The United States on Wednesday imposed sanctions on six North Koreans, one Russian and a Russian firm it said were responsible for procuring goods from Russia and China for North Korea's weapons programs, an action that follows a series of North Korean missile launches, including two since last week.
The U.S. Treasury Department said the steps aimed to prevent the advancement of North Korea's weapons programs and impede its attempts to proliferate weapons technologies.
It said they followed six North Korean ballistic missile launches since September 2021, each of which it said violated multiple U.N. Security Council Resolutions.
U.S. Under Secretary of the Treasury for Terrorism and Financial Intelligence Brian Nelson said the moves targeted North Korea's "continued use of overseas representatives to illegally procure goods for weapons."
North Korea's latest missile launches were "further evidence that it continues to advance prohibited programs despite the international community's calls for diplomacy and denuclearization," Nelson said in a statement.
The statement said the U.S. State Department had designated Russia-based North Korean Choe Myong Hyon, Russian national Roman Anatolyevich Alara and the Russian firm Parsek LLC for "activities or transactions that have materially contributed to the proliferation of weapons of mass destruction or their means of delivery."
It said Choe Myong Hyon, a Vladivostok-based representative of North Korea's Second Academy of Natural Sciences (SANS), had worked to procure telecommunications-related equipment from Russia.
Four China-based North Korean representatives of SANS-subordinate organizations - Sim Kwang Sok, Kim Song Hun, Kang Chol Hak and Pyon Kwang Chol - and one other North Korean, O Yong Ho, were also targeted.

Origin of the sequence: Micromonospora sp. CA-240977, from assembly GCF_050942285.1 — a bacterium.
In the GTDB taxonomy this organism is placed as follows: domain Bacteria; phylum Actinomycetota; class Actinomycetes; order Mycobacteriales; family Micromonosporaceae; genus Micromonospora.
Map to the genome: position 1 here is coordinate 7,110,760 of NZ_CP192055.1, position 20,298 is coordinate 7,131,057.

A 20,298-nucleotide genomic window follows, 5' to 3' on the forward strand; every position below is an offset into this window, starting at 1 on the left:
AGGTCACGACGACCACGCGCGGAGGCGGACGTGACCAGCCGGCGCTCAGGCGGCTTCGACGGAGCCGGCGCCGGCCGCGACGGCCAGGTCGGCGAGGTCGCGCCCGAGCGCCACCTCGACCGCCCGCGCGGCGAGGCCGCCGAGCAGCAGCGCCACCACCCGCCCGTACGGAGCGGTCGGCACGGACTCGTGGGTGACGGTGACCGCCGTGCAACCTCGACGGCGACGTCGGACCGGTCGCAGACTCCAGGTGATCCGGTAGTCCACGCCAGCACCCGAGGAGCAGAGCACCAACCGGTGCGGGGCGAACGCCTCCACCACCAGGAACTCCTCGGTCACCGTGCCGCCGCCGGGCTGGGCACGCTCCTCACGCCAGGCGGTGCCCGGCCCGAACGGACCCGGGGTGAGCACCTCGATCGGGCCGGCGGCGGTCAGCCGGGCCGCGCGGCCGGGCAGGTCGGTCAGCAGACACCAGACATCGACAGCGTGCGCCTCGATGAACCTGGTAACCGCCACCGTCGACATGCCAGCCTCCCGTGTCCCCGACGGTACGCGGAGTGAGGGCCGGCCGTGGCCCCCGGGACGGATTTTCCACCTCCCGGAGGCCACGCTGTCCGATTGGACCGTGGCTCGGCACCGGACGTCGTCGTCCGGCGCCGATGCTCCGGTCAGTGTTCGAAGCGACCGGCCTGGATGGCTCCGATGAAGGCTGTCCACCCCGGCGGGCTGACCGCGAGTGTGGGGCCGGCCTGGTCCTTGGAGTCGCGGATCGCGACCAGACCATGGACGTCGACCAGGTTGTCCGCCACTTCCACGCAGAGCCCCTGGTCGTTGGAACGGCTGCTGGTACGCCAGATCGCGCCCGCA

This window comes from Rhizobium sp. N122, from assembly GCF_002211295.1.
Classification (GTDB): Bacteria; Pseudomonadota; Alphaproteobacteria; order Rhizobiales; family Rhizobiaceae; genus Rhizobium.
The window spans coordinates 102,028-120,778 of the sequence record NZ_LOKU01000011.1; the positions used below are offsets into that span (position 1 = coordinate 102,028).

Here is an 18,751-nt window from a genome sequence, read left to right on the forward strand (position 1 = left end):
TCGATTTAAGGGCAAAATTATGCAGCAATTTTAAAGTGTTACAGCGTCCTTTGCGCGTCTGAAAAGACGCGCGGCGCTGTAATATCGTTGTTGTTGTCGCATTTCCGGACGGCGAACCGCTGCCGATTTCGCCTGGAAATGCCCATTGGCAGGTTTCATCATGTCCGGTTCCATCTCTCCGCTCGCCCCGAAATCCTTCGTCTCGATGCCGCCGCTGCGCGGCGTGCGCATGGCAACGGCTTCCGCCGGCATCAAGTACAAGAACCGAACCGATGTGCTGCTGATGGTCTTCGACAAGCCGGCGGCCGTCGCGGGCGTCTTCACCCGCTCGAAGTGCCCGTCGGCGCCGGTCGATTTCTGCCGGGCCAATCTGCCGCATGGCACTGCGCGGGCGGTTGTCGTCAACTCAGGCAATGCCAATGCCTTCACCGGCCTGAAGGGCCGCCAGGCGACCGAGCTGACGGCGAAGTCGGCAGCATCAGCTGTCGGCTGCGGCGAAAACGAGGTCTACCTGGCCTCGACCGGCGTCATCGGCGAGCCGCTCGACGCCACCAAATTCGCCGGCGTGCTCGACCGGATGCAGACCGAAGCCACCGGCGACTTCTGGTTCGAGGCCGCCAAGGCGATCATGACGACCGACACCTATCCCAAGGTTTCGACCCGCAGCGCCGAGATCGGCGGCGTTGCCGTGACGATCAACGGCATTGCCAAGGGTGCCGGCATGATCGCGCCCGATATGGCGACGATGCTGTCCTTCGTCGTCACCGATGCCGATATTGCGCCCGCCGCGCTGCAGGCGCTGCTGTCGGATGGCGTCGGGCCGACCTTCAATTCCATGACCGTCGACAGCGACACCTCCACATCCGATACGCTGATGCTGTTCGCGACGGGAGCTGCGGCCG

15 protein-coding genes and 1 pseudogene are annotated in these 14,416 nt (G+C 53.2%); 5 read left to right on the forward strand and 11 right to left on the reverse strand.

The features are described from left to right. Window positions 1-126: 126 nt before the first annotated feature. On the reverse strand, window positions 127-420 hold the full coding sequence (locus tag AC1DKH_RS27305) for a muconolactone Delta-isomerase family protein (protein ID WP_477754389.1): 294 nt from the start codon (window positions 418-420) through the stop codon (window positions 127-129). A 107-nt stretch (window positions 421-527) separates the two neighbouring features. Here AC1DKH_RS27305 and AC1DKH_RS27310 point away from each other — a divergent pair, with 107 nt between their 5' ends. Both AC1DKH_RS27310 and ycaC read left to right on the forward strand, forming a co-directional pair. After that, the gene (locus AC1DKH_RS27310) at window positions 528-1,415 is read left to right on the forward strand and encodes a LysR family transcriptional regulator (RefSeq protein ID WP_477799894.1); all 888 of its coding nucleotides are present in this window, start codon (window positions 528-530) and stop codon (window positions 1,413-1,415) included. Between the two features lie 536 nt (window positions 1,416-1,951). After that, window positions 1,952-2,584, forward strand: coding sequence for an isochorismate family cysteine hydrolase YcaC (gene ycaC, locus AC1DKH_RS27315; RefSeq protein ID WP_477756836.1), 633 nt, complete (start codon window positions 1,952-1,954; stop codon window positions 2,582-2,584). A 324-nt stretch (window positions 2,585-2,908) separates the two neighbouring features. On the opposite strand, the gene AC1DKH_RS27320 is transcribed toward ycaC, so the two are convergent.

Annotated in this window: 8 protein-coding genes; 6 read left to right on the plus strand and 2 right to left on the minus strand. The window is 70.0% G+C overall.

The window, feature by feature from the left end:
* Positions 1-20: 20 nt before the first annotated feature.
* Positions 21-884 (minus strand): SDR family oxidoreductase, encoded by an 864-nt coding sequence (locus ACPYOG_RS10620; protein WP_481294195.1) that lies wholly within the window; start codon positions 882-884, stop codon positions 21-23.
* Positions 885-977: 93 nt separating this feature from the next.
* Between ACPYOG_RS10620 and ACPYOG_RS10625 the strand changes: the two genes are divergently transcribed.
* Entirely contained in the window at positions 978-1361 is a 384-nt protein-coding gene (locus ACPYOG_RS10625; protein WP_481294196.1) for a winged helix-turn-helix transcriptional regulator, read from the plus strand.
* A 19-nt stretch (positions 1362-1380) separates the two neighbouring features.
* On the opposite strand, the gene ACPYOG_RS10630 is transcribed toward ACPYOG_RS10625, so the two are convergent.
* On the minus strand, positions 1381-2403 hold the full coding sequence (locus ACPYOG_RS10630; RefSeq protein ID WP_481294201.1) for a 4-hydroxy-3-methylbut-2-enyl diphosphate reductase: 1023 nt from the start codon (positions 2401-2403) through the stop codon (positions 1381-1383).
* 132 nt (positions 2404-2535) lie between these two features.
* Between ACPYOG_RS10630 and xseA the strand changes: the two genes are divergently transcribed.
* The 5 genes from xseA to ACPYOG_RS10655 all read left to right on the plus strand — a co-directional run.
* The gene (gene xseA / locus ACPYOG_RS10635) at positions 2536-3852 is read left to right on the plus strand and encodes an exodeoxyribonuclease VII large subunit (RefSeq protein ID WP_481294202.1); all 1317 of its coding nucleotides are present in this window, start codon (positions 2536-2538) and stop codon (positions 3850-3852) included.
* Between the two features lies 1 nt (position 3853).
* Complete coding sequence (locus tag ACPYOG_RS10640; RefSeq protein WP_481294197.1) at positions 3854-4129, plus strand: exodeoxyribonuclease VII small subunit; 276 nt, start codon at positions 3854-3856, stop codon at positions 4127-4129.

Treasury said Sim Kwang Sok, based in Dalian, had worked to procure steel alloys and Kim Song Hun, who was based in Shenyang, software and chemicals.
North Korean leader Kim Jong Un called for a boosting of his country's strategic military forces while observing the test of a hypersonic missile on Tuesday, North Korean state media said.
The second test in less than a week underscored Kim's New Year's vow to bolster the military with cutting-edge technology at a time when talks with South Korea and the United States have stalled.
Tuesday's test occurred hours after the U.S. mission to the United Nations, joined by Albania, France, Ireland, Japan and the United Kingdom, condemned last week's launch and called on U.N. member states to fulfill their sanctions obligations.
U.N. Security Council resolutions ban all North Korean ballistic missile and nuclear tests and have imposed sanctions over the programs.
Wednesday's actions freeze any U.S.-related assets of those targeted and prohibit all dealings with them.